Starting in 1909, Jennie Butchart transformed the Portland cement quarry into a stunning garden in western Canada. With the help of garden designer Isaburo Kishida from Yokohama, Japan, Butchart Gardens is now a National Historic Site of Canada and attracts over a million visitors a year.
Start in the Sunken Garden, Butchart’s original section, and wander along the rock paths, to enjoy plantings that change with the seasons. Then head to the Ross Fountain located at the rear of the Sunken Garden.
Another must, the Rose Garden offers more than 2500 individual plants in 270 rose varieties. Swoon under one of thirty rose arches. Find rose blossoms dripping off the trellises as well.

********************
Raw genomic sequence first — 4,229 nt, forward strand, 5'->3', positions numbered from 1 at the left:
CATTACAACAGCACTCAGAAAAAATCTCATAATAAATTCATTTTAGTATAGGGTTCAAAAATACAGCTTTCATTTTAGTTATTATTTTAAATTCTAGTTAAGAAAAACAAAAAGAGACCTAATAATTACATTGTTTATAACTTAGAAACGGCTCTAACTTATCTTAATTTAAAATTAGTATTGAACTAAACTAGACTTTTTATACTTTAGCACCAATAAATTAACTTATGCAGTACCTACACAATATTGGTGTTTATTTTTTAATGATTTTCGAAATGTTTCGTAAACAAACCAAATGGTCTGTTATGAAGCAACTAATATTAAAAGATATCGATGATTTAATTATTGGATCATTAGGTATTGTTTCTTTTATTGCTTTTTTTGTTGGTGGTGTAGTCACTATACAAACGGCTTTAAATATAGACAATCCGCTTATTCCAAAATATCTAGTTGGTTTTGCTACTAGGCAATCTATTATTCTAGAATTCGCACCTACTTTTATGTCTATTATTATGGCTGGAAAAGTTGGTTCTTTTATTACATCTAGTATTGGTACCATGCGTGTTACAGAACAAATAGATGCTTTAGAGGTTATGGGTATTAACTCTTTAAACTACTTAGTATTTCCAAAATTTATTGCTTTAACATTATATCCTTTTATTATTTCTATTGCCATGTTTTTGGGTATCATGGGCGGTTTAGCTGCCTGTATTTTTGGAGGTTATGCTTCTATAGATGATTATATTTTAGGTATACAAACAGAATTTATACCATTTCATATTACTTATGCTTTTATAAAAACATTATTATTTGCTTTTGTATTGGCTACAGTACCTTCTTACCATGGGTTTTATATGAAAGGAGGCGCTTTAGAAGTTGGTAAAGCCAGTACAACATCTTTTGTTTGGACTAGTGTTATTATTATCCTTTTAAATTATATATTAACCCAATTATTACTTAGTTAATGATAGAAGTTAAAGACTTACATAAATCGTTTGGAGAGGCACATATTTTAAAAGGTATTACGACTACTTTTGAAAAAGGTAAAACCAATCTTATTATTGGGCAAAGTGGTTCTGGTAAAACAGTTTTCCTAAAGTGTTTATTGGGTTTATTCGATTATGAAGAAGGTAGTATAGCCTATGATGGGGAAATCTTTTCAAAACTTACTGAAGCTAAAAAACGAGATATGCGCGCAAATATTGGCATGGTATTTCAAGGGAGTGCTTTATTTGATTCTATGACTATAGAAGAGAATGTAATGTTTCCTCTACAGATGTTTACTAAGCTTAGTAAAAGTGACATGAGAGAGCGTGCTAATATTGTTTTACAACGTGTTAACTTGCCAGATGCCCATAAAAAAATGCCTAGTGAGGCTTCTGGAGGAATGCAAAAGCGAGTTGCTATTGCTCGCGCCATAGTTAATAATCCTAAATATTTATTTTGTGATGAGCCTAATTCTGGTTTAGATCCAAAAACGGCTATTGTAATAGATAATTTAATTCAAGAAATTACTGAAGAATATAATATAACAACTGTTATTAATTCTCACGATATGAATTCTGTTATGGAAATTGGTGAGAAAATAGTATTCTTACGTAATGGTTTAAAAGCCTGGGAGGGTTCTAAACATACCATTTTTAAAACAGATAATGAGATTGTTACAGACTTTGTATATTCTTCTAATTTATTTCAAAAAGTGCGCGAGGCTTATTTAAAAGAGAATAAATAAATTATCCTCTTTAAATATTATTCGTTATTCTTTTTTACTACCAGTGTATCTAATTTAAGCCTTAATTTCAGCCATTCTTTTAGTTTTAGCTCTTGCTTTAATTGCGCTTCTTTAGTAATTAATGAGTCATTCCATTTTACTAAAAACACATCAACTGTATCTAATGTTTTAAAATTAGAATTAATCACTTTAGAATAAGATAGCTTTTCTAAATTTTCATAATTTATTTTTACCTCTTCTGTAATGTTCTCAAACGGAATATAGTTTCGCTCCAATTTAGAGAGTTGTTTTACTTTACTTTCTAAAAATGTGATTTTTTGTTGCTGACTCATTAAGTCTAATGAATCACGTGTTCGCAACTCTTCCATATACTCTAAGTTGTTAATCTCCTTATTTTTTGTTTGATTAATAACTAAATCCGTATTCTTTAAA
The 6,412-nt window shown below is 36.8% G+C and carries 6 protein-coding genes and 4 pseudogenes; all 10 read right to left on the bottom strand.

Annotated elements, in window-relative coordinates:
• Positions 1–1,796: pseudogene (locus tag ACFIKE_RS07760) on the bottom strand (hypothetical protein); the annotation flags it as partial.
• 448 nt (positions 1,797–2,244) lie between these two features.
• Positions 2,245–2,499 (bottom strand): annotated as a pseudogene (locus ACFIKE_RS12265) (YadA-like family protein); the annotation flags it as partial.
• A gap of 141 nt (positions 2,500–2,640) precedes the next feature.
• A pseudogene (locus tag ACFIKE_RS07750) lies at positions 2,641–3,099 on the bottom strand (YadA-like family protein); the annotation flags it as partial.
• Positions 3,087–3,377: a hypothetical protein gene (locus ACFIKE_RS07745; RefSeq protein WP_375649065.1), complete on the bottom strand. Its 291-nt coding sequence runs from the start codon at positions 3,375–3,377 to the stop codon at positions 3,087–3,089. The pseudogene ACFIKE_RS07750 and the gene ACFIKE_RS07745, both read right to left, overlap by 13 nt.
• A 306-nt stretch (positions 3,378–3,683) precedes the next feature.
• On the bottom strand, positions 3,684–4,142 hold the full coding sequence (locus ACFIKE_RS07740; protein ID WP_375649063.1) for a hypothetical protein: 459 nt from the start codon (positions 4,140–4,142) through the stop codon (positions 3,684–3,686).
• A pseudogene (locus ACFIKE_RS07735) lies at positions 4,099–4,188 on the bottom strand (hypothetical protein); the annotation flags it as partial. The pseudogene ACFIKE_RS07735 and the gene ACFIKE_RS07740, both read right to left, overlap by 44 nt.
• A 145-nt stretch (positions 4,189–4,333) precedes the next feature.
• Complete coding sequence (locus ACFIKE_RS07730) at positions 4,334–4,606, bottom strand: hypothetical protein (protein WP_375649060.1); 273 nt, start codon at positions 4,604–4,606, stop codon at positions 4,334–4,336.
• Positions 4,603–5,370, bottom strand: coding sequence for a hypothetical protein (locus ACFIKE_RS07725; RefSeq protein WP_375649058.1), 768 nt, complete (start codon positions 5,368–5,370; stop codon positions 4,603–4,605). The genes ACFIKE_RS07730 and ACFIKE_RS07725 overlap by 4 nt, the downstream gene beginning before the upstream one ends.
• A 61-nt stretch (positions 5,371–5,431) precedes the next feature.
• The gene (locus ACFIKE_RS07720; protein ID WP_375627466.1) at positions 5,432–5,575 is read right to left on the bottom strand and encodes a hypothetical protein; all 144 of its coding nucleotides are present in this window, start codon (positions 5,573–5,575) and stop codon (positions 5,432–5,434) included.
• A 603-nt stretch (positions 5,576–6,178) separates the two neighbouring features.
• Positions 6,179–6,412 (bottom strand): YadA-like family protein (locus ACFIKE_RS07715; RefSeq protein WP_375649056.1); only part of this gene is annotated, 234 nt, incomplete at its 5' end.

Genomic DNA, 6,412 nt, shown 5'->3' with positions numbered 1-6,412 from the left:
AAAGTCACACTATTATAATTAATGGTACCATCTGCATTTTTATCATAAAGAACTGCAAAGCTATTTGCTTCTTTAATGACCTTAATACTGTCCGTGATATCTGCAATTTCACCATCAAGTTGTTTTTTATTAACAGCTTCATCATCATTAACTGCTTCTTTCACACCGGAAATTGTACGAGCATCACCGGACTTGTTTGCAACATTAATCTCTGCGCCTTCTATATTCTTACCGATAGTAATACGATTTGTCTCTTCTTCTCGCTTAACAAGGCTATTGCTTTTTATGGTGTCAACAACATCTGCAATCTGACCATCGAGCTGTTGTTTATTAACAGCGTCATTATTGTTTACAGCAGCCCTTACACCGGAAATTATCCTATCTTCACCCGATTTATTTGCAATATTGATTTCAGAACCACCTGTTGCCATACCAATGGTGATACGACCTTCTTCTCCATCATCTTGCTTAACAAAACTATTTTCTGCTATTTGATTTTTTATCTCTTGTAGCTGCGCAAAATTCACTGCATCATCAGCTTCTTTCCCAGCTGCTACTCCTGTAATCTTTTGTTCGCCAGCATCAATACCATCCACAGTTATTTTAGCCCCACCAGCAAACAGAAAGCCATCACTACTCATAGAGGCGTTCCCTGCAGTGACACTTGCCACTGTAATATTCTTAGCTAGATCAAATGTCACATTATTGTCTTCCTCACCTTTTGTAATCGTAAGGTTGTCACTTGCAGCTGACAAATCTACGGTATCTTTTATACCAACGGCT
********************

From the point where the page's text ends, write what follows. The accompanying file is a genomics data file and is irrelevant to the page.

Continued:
The Japanese Garden offers blooming rhododendrons in the spring and Japanese maples ablaze in the fall. The Rose Carousel is a must for the young-at-heart.
Make it a day and enjoy lunch or afternoon tea in the Dining Room, the original Butchart family residence. Celebrate summer with Saturday fireworks in the gardens.
Located at 800 Benvenuto Avenue in Brentwood Bay, north of Victoria on Vancouver Island, British Columbia. Open year-round with seasonal hours. During the summer, Butchart Gardens is open from 9 a.m. to 10 p.m. Adult admission is $33.80CAN with seasonal discounts and reduced admission for kids based on age. Get details online at https://www.butchartgardens.com/.
We love wandering through gardens. We hope you agree that these are some of the best gardens in North America. Be sure to check out all of the lovely gardens we have featured on Wander.